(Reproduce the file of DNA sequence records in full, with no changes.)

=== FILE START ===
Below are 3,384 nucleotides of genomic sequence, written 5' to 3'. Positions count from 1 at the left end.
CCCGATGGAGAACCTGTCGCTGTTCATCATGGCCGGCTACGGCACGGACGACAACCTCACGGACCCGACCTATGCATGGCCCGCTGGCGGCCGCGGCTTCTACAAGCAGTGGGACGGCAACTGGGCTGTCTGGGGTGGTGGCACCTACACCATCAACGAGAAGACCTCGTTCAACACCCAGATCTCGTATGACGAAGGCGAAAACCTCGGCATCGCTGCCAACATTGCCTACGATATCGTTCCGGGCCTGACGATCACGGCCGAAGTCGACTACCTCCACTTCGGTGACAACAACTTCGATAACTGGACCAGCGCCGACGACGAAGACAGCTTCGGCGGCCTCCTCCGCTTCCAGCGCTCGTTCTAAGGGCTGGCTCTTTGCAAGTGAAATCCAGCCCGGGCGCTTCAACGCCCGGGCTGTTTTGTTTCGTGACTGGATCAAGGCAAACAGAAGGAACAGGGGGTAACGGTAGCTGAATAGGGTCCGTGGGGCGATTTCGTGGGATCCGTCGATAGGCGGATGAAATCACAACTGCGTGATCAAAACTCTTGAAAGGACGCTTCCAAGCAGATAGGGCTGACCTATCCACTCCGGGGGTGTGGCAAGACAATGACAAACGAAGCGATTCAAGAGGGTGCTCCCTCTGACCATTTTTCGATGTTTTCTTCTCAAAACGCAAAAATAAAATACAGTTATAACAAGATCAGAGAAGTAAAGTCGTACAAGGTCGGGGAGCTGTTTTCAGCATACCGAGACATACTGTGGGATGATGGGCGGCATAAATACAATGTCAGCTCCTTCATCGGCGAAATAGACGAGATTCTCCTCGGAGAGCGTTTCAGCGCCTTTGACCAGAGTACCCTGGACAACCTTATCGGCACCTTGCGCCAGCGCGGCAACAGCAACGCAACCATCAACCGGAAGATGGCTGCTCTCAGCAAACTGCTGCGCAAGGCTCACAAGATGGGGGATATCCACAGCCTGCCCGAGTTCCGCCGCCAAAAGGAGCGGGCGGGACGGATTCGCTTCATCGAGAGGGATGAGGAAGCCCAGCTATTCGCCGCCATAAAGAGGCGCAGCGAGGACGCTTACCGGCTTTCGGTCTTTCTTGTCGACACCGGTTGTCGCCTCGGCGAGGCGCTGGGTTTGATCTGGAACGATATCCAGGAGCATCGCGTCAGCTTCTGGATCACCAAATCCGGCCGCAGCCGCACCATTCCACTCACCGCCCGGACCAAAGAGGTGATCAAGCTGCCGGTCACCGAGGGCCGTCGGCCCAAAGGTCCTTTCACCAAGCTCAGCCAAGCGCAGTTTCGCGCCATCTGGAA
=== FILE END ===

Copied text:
Below are 3,384 nucleotides of genomic sequence, written 5' to 3'. Positions count from 1 at the left end.
CCCGATGGAGAACCTGTCGCTGTTCATCATGGCCGGCTACGGCACGGACGACAACCTCACGGACCCGACCTATGCATGGCCCGCTGGCGGCCGCGGCTTCTACAAGCAGTGGGACGGCAACTGGGCTGTCTGGGGTGGTGGCACCTACACCATCAACGAGAAGACCTCGTTCAACACCCAGATCTCGTATGACGAAGGCGAAAACCTCGGCATCGCTGCCAACATTGCCTACGATATCGTTCCGGGCCTGACGATCACGGCCGAAGTCGACTACCTCCACTTCGGTGACAACAACTTCGATAACTGGACCAGCGCCGACGACGAAGACAGCTTCGGCGGCCTCCTCCGCTTCCAGCGCTCGTTCTAAGGGCTGGCTCTTTGCAAGTGAAATCCAGCCCGGGCGCTTCAACGCCCGGGCTGTTTTGTTTCGTGACTGGATCAAGGCAAACAGAAGGAACAGGGGGTAACGGTAGCTGAATAGGGTCCGTGGGGCGATTTCGTGGGATCCGTCGATAGGCGGATGAAATCACAACTGCGTGATCAAAACTCTTGAAAGGACGCTTCCAAGCAGATAGGGCTGACCTATCCACTCCGGGGGTGTGGCAAGACAATGACAAACGAAGCGATTCAAGAGGGTGCTCCCTCTGACCATTTTTCGATGTTTTCTTCTCAAAACGCAAAAATAAAATACAGTTATAACAAGATCAGAGAAGTAAAGTCGTACAAGGTCGGGGAGCTGTTTTCAGCATACCGAGACATACTGTGGGATGATGGGCGGCATAAATACAATGTCAGCTCCTTCATCGGCGAAATAGACGAGATTCTCCTCGGAGAGCGTTTCAGCGCCTTTGACCAGAGTACCCTGGACAACCTTATCGGCACCTTGCGCCAGCGCGGCAACAGCAACGCAACCATCAACCGGAAGATGGCTGCTCTCAGCAAACTGCTGCGCAAGGCTCACAAGATGGGGGATATCCACAGCCTGCCCGAGTTCCGCCGCCAAAAGGAGCGGGCGGGACGGATTCGCTTCATCGAGAGGGATGAGGAAGCCCAGCTATTCGCCGCCATAAAGAGGCGCAGCGAGGACGCTTACCGGCTTTCGGTCTTTCTTGTCGACACCGGTTGTCGCCTCGGCGAGGCGCTGGGTTTGATCTGGAACGATATCCAGGAGCATCGCGTCAGCTTCTGGATCACCAAATCCGGCCGCAGCCGCACCATTCCACTCACCGCCCGGACCAAAGAGGTGATCAAGCTGCCGGTCACCGAGGGCCGTCGGCCCAAAGGTCCTTTCACCAAGCTCAGCCAAGCGCAGTTTCGCGCCATCTGGAA